Woman Survives Heart Attack – Through Wrist

UConn Health patient Cris Muscara was successfully diagnosed and treated for a blocked artery with a heart procedure through her wrist.

Cardiologist Dr. Joyce Meng, left, with heart attack survivor Cris Muscara. (Lauren Woods/UConn Health Photo)

Cardiologist Dr. Joyce Meng, left, with heart attack survivor Cris Muscara. (Lauren Woods/UConn Health Photo)

Heart attack survivor Cris Muscara, of Terryville, Conn.
Heart attack survivor Cris Muscara, of Terryville, Conn.

Sixty-eight year-old Cris Muscara says her heart attack “blew her away.”

“If I had not paid attention to all the public service announcements about the possible different warning signs of a female heart attack, I would never have thought I was actually having one,” says Muscara of Terryville, Conn.

On June 24, 2015, Muscara was sleeping when she suddenly woke up. It was 4:30 a.m. She got out of bed, and as she walked around her home she noticed that the tops of her shoulders were aching.

It felt like someone was sitting on my shoulders,” she says.

“My daughter was asleep upstairs, so I immediately called her cell phone and told her: ‘I think I’m having a heart attack.’ Before I knew it, my daughter had leaped down the stairs and my son-in-law called 9-1-1. I just sat down, stayed calm, and took five baby aspirin while I waited for the ambulance to arrive.”

Muscara arrived at UConn Health’s Emergency Department and was taken straight to the cardiac catheterization laboratory. There, she was treated immediately by interventional cardiologist Dr. JuYong Lee, assistant professor of medicine at UConn Health and director of vascular medicine at the Jim and Pat Calhoun Center for Cardiology.

Through the artery in her wrist, Muscara underwent a diagnostic procedure called a radial access angioplasty, which helped Lee identify that her sudden heart attack had stemmed from a heart artery blockage. The cardiologist then placed a minimally invasive stent through the skin of her wrist, through her artery, and successfully propped open the clogged artery to restore proper blood flow to her heart.

Lee says radial access provides patients like Muscara with less discomfort, improved safety, fewer bleeding complications, and additional treatment options.

“Everything happened very fast,” says Muscara. “By 6:45 a.m., I was resting in my hospital room. Dr. Lee showed me a before and after picture of my heart blockage. He informed me that because I took aspirin, everything with my sudden heart attack worked out all right.”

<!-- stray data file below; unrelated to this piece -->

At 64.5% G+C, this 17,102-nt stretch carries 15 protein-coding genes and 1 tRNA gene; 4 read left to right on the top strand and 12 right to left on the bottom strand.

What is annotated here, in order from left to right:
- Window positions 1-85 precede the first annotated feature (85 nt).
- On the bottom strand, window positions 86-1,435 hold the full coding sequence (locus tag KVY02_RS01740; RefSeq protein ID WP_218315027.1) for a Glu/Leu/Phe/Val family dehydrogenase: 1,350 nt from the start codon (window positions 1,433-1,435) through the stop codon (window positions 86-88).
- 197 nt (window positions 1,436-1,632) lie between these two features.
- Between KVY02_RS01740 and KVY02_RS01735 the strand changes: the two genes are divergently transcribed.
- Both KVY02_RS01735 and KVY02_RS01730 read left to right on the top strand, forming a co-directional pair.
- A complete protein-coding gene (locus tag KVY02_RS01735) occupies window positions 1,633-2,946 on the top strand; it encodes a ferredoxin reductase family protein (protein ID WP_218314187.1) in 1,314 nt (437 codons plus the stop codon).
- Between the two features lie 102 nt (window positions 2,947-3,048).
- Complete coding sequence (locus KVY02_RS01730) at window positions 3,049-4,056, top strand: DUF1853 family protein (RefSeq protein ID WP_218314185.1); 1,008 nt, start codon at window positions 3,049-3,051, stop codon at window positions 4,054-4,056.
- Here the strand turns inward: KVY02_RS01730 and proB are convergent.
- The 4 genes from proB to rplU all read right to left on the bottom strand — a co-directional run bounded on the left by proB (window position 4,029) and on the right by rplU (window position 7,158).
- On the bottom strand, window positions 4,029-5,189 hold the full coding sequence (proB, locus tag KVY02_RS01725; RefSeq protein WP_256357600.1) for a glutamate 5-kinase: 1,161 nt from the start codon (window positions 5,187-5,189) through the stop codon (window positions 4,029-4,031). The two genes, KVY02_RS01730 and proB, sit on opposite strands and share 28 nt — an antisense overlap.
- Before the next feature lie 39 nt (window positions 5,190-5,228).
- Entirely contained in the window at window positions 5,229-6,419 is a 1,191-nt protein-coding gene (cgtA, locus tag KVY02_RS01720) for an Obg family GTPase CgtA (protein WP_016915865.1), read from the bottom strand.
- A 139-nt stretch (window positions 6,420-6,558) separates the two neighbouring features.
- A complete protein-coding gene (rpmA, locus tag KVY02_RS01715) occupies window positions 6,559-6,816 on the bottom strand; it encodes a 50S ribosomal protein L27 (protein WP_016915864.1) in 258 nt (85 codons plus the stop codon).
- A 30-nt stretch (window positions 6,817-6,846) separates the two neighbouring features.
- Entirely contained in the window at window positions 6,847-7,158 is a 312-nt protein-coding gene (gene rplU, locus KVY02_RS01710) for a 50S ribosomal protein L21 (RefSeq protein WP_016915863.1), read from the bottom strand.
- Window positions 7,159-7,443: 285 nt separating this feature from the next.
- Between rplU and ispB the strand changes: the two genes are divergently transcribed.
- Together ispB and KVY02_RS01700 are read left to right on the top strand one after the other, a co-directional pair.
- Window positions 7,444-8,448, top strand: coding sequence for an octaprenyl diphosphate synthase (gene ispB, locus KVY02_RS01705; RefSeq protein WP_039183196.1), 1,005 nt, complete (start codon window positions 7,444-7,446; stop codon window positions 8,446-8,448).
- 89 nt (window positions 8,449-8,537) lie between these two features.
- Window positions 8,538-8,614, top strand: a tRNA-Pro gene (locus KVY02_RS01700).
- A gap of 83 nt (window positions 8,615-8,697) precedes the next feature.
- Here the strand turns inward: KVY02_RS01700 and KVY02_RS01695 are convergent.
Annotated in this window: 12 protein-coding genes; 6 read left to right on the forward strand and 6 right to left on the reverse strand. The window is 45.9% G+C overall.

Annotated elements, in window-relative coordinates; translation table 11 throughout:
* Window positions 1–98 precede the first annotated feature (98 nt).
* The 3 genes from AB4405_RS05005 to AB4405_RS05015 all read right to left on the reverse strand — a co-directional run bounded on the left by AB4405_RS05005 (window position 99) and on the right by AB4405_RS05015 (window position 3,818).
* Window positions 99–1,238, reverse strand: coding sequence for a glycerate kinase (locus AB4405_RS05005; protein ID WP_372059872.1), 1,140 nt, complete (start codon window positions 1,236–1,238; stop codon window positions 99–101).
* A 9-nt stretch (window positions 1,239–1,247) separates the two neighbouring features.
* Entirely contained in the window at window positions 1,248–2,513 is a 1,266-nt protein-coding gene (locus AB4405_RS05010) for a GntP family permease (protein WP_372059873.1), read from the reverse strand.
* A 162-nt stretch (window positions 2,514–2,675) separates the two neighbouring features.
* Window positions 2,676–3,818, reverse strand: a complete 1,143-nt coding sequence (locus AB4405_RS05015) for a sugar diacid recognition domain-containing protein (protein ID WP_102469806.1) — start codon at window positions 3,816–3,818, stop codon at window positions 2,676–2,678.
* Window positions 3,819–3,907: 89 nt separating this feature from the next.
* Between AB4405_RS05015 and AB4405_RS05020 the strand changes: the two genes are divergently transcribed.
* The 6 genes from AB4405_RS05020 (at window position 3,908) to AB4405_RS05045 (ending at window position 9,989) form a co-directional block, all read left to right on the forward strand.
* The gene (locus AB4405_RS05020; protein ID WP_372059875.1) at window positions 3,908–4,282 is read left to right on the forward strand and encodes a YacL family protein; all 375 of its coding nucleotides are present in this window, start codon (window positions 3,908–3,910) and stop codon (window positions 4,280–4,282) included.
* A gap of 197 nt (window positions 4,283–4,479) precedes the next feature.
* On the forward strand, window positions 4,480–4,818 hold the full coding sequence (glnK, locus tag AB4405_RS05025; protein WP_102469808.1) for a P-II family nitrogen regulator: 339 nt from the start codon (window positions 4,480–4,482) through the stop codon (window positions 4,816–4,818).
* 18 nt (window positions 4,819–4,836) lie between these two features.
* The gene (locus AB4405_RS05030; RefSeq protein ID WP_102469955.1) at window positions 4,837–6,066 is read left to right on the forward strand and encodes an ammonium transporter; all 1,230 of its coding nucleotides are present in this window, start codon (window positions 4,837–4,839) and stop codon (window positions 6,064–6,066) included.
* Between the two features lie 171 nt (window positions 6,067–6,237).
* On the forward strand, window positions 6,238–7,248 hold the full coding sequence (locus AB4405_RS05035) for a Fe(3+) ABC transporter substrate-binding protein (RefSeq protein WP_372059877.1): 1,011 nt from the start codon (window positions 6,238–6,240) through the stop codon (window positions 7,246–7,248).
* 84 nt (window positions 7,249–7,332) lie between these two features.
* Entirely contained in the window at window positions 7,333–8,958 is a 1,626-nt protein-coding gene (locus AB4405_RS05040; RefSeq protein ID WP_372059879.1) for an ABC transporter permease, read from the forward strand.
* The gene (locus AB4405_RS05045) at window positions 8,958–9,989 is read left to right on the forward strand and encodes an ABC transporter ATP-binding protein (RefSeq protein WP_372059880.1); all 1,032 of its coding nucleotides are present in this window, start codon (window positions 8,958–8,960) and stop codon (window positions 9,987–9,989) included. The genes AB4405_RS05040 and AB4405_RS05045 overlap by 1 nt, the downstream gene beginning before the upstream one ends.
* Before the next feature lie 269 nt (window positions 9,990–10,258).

She says she felt so well after the heart procedure through her wrist that she wondered if she had really had a heart attack and a heart procedure, or if it was all a dream. “I was absolutely fine,” she says.

Cardiologist Dr. Joyce Meng, left, with patient Cris Muscara. (Lauren Woods/UConn Health Photo)
Cardiologist Dr. Joyce Meng, left, with patient Cris Muscara. (Lauren Woods/UConn Health Photo)

Muscara has a strong message for other women about the warning signs of a potential heart attack:

“If it’s something unusual when it comes to your heart or body that you have never experienced before, consider it a serious warning sign. If you follow through with medical attention you will have happier results,” she says. “Don’t deny your symptoms of a possible heart attack, and don’t wait to call 9-1-1.”

Six months after her heart attack, Muscara is continuing to make lifestyle modifications: eating right by eliminating soda, cake, and ice cream from her diet, filling her fridge with lots of fruits and green vegetables, and drinking lots of water daily.

“I am paying more attention to what I eat,” she says. “And every chance I have, I move and am getting some exercise. It’s really important to keep moving.”

Her cardiologist, Dr. Joyce Meng, an assistant professor of medicine at UConn Health, says not all women have the classical warning signs of a heart attack, such as chest pain or chest discomfort.

“Cris had unusual shoulder pain,” says Meng. “Arm and shoulder pain are among the atypical warning signs female heart attack victims may experience that vary from those of men. Other female heart attack symptoms can often involve shortness of breath, unusual chest pressure, abdominal discomfort, heartburn, jaw pain, neck pain, fatigue, dizziness, and even nausea.”

She stresses, “If you think you are having symptoms related to a heart attack, don’t hesitate to call 9-1-1 right away.”

Coronary interventions utilizing radial access in the wrist at UConn Health became routine long before it gained more widespread acceptance. Under the leadership of Dr. Michael Azrin, director of the cardiac catheterization laboratory and a pioneer in this field, UConn Health is a recognized leader in the performance of radial access for cardiac catheterization and coronary interventions. Azrin has published extensively in peer-reviewed journals, and has provided advanced training to many experienced interventional cardiologists throughout the region.